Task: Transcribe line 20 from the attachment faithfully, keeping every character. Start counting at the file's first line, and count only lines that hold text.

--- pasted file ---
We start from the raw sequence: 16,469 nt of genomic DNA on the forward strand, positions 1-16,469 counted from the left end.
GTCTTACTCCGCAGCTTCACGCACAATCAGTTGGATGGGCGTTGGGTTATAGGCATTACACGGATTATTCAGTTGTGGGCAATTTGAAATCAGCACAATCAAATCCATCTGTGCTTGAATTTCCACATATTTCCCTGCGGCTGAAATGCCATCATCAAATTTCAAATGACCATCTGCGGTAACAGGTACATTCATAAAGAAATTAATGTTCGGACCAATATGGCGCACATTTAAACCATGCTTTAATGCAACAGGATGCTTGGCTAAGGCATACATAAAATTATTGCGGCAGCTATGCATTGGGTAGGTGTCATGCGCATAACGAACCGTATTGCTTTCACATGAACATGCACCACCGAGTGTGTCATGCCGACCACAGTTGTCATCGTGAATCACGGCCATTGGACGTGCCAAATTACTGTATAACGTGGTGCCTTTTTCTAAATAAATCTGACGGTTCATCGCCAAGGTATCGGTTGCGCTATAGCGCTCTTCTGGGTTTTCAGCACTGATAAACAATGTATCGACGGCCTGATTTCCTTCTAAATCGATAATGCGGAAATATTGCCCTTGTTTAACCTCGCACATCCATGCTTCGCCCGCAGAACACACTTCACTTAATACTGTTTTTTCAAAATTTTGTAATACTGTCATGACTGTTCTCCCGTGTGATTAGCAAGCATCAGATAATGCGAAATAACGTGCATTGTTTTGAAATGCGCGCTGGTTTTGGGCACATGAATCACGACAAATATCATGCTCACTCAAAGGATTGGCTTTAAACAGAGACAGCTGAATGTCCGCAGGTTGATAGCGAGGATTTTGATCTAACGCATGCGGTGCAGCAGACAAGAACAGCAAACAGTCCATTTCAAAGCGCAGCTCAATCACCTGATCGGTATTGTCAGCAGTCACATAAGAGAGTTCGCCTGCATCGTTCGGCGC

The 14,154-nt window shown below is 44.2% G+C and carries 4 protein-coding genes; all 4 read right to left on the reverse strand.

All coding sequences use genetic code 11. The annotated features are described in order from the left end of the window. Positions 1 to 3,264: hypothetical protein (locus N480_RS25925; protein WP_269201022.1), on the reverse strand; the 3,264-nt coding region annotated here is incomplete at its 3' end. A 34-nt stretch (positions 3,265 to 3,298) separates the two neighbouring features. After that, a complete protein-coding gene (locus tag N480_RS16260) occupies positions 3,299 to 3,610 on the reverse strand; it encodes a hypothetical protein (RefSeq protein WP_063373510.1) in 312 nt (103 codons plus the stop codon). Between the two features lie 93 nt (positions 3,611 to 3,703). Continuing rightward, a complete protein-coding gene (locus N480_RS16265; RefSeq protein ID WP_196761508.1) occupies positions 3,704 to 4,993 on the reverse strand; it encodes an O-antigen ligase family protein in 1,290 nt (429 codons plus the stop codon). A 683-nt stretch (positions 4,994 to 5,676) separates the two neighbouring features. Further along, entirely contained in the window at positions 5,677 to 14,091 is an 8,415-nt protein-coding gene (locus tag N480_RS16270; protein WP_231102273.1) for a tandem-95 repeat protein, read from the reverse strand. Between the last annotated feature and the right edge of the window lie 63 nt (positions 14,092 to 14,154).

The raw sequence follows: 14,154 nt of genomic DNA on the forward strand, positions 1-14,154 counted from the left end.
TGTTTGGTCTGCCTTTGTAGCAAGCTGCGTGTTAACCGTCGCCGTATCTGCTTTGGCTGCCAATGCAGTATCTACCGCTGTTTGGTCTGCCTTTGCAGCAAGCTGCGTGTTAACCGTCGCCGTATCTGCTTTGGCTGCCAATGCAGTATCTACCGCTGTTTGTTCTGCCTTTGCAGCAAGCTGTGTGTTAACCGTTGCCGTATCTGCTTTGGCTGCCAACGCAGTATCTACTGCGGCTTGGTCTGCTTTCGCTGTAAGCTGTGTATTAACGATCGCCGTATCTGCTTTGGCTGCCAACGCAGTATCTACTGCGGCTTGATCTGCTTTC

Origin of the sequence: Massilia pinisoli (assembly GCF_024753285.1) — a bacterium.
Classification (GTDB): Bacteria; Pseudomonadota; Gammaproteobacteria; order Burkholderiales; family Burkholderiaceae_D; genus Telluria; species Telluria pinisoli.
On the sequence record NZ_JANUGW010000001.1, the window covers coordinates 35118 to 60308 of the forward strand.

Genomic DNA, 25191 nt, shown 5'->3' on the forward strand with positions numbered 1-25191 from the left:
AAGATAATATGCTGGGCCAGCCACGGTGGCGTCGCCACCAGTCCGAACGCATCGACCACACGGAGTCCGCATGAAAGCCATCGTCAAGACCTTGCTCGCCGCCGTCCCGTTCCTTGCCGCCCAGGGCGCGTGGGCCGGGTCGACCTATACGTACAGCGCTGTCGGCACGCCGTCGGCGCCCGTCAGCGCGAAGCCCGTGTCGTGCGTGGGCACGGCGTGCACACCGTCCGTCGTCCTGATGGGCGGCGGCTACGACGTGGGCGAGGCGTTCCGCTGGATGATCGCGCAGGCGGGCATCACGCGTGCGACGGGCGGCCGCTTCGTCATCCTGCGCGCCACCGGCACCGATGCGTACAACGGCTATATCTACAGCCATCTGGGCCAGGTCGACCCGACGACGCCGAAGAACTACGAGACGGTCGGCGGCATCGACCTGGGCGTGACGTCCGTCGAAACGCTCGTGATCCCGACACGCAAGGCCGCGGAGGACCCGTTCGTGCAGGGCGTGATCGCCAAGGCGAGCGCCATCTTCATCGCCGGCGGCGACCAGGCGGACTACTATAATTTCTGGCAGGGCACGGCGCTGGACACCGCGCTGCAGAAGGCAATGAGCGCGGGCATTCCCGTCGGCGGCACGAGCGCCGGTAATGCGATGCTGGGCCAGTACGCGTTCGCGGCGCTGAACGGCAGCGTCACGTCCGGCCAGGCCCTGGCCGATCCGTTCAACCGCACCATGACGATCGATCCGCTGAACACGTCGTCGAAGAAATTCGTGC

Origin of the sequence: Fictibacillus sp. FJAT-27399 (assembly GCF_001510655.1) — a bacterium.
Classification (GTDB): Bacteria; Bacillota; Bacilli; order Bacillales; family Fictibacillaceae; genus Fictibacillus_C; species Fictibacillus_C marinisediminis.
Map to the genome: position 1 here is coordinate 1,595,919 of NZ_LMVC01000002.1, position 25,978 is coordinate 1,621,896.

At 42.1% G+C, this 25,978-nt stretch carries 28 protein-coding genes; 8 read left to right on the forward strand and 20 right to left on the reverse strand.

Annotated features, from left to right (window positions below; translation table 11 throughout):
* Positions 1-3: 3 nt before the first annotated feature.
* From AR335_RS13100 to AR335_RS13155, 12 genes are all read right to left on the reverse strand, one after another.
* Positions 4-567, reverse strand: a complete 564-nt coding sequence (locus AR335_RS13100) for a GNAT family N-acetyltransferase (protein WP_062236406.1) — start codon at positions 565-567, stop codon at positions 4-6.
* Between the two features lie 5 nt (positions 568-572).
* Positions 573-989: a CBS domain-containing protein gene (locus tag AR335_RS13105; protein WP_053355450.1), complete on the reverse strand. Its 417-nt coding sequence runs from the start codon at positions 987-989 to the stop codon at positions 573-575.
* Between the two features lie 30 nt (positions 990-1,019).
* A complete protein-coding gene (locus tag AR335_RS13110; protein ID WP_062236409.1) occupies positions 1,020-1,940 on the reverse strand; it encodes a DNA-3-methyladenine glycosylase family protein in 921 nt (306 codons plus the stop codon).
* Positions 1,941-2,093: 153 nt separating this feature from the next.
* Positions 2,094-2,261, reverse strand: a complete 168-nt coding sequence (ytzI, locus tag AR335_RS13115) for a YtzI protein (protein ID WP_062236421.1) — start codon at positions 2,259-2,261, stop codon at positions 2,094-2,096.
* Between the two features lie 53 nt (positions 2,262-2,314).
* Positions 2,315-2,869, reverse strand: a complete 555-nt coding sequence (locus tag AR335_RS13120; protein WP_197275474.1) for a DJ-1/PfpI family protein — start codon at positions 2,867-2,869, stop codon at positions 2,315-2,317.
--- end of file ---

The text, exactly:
* Between the two features lie 5 nt (positions 568-572).